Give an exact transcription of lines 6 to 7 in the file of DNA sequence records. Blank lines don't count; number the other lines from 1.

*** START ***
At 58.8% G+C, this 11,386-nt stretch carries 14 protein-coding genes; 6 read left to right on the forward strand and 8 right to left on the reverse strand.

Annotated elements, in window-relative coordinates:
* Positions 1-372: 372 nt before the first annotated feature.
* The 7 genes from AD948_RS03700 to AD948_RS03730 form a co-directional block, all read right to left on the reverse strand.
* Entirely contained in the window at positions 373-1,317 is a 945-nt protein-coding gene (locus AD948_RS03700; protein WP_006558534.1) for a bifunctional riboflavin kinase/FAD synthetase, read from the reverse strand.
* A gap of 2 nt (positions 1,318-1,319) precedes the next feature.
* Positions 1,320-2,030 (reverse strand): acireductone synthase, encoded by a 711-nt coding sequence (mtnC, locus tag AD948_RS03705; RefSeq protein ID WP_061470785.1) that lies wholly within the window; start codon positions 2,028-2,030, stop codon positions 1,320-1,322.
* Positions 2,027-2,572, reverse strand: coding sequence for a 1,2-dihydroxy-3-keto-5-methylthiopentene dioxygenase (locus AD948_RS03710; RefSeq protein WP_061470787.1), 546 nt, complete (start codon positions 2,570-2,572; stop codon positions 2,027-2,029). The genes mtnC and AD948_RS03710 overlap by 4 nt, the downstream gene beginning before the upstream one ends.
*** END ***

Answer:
* A gap of 2 nt (positions 1,318-1,319) precedes the next feature.
* Positions 1,320-2,030 (reverse strand): acireductone synthase, encoded by a 711-nt coding sequence (mtnC, locus tag AD948_RS03705; RefSeq protein ID WP_061470785.1) that lies wholly within the window; start codon positions 2,028-2,030, stop codon positions 1,320-1,322.